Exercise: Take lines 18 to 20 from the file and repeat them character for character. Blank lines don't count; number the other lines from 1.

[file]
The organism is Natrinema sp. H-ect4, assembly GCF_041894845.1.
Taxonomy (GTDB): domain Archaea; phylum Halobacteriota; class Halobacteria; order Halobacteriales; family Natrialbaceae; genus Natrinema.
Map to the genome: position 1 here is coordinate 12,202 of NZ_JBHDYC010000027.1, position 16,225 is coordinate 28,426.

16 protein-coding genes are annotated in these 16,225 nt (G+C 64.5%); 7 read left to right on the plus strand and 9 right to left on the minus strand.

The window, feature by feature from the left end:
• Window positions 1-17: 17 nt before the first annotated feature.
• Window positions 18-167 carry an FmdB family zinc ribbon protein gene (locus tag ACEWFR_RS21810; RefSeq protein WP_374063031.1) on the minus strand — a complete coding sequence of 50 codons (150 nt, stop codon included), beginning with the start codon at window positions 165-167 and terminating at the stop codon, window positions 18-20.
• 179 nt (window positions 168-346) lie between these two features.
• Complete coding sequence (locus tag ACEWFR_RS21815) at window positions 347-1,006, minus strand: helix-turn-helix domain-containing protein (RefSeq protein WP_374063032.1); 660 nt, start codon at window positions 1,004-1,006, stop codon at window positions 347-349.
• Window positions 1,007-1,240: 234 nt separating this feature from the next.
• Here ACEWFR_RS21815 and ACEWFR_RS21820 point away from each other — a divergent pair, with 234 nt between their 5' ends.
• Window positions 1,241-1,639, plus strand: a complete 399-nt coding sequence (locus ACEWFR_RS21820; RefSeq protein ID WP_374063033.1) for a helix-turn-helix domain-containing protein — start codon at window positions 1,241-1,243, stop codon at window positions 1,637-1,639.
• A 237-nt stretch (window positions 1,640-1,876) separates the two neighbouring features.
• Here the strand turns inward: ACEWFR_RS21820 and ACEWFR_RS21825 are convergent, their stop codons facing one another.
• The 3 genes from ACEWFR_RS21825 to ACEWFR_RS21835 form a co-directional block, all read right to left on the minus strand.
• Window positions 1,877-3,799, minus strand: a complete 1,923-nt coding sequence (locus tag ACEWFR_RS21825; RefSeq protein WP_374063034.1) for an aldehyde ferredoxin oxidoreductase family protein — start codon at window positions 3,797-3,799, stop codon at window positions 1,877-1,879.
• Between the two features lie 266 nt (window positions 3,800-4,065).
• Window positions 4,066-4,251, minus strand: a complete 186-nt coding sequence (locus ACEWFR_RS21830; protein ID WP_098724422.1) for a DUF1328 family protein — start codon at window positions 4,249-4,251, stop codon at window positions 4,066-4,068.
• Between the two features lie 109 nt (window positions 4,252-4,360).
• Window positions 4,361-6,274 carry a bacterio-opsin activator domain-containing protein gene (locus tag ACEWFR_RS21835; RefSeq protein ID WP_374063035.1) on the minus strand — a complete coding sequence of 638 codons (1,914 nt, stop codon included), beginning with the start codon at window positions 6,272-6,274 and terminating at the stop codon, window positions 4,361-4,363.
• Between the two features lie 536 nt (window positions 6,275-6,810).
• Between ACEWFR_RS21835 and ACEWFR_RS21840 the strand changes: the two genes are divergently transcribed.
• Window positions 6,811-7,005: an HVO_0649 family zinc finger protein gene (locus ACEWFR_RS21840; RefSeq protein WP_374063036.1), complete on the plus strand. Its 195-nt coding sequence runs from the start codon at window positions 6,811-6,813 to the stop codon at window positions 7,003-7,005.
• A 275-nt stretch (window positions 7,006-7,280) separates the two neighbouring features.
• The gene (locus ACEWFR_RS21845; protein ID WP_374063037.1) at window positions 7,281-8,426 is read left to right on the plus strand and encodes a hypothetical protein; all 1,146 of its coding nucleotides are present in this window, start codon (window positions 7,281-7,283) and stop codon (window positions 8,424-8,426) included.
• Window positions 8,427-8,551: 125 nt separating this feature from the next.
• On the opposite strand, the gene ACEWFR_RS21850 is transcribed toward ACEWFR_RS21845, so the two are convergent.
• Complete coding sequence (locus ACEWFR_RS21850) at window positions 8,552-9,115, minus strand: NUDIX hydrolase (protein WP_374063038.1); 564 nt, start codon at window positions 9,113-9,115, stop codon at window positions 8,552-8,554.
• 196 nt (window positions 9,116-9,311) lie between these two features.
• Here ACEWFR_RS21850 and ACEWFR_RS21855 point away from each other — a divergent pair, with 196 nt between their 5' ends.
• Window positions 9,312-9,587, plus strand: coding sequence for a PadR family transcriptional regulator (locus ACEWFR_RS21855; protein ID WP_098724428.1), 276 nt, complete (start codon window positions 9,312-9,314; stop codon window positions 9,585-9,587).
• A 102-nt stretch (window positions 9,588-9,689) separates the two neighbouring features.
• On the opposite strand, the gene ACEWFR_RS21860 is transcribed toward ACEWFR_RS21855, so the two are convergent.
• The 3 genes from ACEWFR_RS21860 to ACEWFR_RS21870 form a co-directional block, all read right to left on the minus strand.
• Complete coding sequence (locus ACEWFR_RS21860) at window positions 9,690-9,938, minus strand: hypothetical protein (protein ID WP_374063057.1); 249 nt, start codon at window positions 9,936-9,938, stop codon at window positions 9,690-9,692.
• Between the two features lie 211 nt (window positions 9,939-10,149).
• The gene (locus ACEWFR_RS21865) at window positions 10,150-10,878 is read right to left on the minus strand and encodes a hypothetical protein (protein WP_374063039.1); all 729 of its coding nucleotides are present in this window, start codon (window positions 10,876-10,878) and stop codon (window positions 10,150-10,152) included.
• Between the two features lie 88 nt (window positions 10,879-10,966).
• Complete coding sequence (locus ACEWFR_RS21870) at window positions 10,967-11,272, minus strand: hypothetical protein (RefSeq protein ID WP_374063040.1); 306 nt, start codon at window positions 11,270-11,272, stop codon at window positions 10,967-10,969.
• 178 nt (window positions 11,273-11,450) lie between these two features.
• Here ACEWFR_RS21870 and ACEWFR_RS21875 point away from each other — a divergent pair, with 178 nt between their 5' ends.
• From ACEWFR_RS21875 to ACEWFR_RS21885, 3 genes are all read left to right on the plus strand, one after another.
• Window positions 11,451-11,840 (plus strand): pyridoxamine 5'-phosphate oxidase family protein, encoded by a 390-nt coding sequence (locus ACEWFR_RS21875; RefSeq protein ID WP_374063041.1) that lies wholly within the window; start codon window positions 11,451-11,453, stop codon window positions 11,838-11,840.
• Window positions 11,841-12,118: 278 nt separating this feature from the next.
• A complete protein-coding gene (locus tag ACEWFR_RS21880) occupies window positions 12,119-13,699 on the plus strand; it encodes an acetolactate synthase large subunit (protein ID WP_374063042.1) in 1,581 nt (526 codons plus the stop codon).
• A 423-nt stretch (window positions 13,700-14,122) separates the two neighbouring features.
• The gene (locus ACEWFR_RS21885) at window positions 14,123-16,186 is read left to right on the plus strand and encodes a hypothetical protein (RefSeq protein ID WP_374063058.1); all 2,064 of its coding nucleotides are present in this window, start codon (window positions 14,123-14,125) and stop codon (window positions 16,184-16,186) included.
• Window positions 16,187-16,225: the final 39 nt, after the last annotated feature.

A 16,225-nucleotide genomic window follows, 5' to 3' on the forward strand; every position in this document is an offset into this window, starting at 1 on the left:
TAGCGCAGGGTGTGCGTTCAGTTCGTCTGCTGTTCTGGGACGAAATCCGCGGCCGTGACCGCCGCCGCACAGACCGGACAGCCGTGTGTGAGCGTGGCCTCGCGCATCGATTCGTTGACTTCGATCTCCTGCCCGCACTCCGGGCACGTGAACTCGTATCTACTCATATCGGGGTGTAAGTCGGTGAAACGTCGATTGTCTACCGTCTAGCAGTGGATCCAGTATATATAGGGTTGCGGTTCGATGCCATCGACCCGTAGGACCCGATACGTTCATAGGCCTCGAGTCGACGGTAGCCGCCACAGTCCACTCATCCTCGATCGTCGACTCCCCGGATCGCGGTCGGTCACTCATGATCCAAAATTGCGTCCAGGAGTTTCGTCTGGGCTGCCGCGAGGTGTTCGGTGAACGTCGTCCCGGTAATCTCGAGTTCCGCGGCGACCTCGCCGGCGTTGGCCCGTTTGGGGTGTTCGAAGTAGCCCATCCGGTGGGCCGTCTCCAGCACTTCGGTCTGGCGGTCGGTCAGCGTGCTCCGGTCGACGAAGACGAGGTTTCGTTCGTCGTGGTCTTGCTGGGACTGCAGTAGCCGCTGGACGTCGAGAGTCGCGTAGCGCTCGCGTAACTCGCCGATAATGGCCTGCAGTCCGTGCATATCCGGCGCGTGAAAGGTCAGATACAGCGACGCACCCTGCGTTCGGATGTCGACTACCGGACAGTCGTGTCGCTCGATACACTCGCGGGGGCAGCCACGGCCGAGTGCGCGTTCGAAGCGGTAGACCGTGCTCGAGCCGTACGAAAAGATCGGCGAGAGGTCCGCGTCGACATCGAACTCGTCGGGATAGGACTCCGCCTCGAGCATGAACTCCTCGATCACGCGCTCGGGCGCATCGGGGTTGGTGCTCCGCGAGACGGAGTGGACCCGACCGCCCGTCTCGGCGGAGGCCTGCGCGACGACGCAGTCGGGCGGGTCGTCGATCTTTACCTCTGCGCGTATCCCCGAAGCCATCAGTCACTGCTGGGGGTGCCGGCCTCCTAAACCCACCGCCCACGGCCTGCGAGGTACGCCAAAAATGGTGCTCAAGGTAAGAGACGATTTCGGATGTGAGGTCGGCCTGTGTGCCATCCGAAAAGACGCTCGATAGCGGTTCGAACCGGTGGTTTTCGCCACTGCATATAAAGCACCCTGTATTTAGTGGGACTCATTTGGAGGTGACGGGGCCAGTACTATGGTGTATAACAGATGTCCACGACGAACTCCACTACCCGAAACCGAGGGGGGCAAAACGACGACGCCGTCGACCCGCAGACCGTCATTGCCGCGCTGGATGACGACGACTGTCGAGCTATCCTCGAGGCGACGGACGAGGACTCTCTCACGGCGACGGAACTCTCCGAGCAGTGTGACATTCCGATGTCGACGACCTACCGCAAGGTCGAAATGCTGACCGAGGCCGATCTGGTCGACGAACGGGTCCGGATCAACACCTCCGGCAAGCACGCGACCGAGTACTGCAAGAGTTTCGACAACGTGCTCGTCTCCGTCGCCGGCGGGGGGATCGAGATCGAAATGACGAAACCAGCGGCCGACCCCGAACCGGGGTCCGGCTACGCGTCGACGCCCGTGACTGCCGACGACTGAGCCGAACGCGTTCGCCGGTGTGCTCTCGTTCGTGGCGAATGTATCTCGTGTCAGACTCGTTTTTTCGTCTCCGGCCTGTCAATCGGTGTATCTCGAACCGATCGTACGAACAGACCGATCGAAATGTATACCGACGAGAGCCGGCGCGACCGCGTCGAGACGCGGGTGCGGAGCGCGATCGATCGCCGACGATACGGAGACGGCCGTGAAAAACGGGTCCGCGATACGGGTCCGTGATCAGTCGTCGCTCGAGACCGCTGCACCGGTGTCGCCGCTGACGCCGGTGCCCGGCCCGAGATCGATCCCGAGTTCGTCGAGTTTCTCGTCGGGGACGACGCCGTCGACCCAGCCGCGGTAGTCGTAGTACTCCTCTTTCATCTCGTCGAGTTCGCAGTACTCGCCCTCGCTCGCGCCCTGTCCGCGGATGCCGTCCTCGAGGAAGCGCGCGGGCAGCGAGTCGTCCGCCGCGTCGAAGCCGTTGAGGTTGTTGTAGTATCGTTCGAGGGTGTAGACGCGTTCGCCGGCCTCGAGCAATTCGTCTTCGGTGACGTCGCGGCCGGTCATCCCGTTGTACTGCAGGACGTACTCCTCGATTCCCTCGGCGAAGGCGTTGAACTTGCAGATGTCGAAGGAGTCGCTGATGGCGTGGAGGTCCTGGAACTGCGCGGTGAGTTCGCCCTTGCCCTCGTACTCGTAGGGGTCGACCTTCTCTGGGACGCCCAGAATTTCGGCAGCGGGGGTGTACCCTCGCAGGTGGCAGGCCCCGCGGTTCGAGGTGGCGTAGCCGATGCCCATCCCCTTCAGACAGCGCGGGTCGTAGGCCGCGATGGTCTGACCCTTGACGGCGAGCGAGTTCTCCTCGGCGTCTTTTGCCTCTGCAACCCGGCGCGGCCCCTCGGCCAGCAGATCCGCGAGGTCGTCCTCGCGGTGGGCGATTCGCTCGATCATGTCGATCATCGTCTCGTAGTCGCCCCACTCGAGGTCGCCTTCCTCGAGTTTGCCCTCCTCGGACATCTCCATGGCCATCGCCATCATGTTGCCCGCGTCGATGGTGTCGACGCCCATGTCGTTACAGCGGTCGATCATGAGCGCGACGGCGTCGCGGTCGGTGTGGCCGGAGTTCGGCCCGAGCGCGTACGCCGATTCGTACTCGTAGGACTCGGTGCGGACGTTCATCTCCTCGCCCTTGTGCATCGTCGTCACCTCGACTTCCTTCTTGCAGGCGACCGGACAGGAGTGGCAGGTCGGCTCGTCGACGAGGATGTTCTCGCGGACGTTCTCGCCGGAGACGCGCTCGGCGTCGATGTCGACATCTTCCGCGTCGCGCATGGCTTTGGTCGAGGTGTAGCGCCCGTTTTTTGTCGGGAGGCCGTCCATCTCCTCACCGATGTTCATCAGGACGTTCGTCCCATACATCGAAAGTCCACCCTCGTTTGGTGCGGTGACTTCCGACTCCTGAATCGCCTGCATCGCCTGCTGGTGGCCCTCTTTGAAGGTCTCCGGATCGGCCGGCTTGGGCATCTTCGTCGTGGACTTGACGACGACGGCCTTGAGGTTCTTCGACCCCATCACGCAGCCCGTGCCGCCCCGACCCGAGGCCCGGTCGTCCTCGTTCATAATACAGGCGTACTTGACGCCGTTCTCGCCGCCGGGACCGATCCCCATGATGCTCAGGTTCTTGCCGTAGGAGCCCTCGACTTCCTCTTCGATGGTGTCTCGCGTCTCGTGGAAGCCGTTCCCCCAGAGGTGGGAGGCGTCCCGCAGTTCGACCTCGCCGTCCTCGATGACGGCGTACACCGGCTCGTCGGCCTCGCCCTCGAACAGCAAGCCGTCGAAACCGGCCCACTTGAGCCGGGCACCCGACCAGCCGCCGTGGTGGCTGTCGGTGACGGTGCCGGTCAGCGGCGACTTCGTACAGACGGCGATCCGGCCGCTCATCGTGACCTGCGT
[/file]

• Window positions 4,066-4,251, minus strand: a complete 186-nt coding sequence (locus ACEWFR_RS21830; protein ID WP_098724422.1) for a DUF1328 family protein — start codon at window positions 4,249-4,251, stop codon at window positions 4,066-4,068.
• Between the two features lie 109 nt (window positions 4,252-4,360).
• Window positions 4,361-6,274 carry a bacterio-opsin activator domain-containing protein gene (locus tag ACEWFR_RS21835; RefSeq protein ID WP_374063035.1) on the minus strand — a complete coding sequence of 638 codons (1,914 nt, stop codon included), beginning with the start codon at window positions 6,272-6,274 and terminating at the stop codon, window positions 4,361-4,363.